It becomes a personal choice. A choice that largely revolves around getting an understanding of your eating habits and the major eating issues that are contributing to your weight problem. Are you a sweet tooth, an emotional eater, grazer, big meal eater or high calorie eater? Or perhaps most of your calories are consumed when you are out and about enjoying yourself. Whatever the pattern, there are operations which may suit you better than others.

So for people who just need a gentle reminder to eat more slowly and want to feel full to make their meals smaller, the band is a good choice often.

If, on the other hand, food for you is largely about pleasure, or dealing with emotions, and often involves eating “bad foods”, high calorie foods, eating at odd times of day or all evening, perhaps a gentle reminder to stop eating will be enough, perhaps not.

The Sleeve controls the volume of food you can eat. So if you tend to eat a lot after the kids go to bed or out on a Friday night, and you think these are the biggest sources of excess calories, then perhaps you will tend to want to keep eating that way, you will eventually find your way around a band and resume eating the way you are now. So if you have a band, this will make you want the band tighter to help you more, and eventually the band will be too tight for you to eat healthy foods anymore. A sleeve is a better choice if you think this sounds like you. However, a lot of people with bands do adapt their eating and find themselves perfectly able to lose large amounts of weight despite eating in this way.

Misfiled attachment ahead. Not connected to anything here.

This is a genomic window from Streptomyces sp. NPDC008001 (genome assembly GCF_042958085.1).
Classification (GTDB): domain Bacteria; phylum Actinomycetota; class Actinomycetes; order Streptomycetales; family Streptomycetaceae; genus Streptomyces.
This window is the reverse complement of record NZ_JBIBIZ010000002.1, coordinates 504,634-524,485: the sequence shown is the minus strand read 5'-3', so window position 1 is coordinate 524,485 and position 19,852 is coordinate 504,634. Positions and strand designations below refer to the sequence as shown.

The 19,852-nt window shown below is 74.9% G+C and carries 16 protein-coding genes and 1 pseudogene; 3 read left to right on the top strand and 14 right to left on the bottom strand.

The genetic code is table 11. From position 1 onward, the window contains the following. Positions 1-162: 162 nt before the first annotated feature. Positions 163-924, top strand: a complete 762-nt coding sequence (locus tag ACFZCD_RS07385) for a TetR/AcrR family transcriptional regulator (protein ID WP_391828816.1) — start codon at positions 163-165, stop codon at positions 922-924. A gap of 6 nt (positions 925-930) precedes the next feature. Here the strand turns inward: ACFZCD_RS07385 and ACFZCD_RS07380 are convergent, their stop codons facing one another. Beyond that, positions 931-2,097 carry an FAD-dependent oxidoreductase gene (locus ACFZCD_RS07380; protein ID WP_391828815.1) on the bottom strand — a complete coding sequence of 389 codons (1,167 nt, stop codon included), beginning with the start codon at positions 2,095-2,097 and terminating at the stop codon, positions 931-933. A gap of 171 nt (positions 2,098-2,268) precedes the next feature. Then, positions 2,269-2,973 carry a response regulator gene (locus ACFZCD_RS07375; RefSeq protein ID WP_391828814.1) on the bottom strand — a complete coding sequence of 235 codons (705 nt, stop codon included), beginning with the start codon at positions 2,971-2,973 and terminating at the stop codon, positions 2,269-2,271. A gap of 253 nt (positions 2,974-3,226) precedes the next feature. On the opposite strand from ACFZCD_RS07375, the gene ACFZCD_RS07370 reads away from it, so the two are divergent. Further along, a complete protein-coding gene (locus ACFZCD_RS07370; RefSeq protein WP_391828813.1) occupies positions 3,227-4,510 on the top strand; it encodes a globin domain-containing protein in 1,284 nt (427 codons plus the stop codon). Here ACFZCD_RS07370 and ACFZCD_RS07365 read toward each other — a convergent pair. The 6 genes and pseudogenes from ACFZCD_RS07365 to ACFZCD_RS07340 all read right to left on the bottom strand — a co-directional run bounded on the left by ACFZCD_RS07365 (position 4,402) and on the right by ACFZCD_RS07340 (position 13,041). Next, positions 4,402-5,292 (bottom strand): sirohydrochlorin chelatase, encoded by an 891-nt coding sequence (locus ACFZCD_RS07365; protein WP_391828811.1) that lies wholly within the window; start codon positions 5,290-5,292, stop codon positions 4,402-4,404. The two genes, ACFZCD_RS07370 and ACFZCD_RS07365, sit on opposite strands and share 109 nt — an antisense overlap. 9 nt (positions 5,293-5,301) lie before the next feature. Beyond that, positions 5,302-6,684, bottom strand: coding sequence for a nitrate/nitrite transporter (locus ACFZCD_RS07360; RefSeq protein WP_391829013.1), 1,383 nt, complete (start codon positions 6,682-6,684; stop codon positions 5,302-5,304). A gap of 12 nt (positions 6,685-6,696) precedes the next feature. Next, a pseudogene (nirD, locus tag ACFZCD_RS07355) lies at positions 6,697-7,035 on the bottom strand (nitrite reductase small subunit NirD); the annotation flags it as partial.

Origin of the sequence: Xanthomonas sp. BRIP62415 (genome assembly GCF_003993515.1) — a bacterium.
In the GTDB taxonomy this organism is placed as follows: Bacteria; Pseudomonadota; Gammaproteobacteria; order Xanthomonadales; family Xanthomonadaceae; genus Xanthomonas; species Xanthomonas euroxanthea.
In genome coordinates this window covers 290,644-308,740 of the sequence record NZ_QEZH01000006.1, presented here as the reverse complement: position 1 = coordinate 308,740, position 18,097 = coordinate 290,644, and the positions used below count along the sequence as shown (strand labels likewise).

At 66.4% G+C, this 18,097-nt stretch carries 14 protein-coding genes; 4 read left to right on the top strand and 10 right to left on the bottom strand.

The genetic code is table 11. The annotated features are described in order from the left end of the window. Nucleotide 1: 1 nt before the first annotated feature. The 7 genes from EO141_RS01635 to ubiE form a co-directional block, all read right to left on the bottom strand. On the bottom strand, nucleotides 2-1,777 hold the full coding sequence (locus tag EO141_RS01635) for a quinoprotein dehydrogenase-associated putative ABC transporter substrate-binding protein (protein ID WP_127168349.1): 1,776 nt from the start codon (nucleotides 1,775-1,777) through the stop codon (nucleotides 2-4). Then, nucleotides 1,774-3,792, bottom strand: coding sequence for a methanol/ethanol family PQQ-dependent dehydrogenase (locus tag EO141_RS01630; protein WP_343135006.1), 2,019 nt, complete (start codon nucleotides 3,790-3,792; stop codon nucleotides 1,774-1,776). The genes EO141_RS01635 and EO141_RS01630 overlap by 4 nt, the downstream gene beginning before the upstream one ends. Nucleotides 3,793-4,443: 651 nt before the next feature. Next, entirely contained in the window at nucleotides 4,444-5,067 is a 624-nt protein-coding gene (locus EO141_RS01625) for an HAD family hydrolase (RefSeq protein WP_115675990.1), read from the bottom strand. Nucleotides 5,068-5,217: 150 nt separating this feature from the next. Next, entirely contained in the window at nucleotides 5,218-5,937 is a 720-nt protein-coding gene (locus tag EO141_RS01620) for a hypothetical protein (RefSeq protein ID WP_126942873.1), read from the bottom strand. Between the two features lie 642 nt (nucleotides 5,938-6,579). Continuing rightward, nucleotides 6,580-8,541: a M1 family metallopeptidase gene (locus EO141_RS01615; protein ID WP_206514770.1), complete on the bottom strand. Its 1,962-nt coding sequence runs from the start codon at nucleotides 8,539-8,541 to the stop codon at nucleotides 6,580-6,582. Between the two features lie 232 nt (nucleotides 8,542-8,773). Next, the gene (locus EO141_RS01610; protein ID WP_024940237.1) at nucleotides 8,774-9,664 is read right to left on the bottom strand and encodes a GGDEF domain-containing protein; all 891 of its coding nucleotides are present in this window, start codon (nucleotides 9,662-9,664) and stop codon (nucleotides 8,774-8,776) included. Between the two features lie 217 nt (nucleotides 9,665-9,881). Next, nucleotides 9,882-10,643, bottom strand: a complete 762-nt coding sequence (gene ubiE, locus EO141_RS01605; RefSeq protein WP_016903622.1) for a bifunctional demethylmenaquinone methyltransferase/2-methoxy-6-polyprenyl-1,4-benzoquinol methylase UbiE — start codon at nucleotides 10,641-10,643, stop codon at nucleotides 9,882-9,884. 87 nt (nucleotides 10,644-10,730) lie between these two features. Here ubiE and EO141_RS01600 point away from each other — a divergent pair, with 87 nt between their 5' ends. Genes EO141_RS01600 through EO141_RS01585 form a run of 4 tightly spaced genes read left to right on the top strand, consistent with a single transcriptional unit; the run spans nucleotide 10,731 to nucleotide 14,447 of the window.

You also need to consider things like whether you have time to attend several medical appointments or just a few. The average number of appointments for the first year after the surgery is greatest for the band: around 8, Sleeve and Bypass around 3. After the first year the bands continue to need more follow up: average 3 per year for the first 2 years then 1 per year, Sleeve and Bypass 1 per year after the first year.

Where do you live? (eg do you live hours away from your surgeon and can't be making trips to see them too often)

What have you learnt about yourself from past attempts to lose weight? Did you fail in the end because your new lifestyle became too hard to maintain and the weight loss slowed down and so you naturally gave up.

Or did you find yourself eating high calorie treats when the weight loss looked good, just as a little reward for your efforts, or did it fall over because something stressful happened. These kinds of reasons might suggest you currently have a tendency to sabotaging yourself. Sabotage is potentially still going to be a problem after surgery and needs to be addressed. When being sabotaged like this, the Gastric Band is more likely to fail to help you lose weight compared with the Sleeve and Bypass. Our psychologist will help you sort these kinds of things out to help you know you are making the right choice.
Perhaps the comparison table might make it easier to think through some of the issues that are important to you.

Your surgeon will consider the most appropriate operation to be the one that is the safest operation that is most likely to achieve the desired amount of weight loss that also meets your personal needs. Our psychologist will help you choose the operation that fits you best.
Deciding on the most suitable operation is sometimes simple and other times difficult. Take the time to discuss it with your family, friends and surgeon until you are happy you are making the right choice.

So, think about how much weight you want to lose, which operations sound ok and which do not, how much of your eating habits and lifestyle already match the various operations, and how much you are able to change these habits.

Good Luck!

 

 

Please Contact Melbourne Bariatrics on  03  9770  7189  for more information or to make an appointment
Royal Australasian College of SurgeonsAMA - Australian Medical AssociationFRACS - Fellow of the Royal Australasian College of Surgeonsmattu - Minimal Access Therapy Training Unit GuildfordIFSO - International Federation for the Surgery of Obesity and Metabolic DisordersMonash University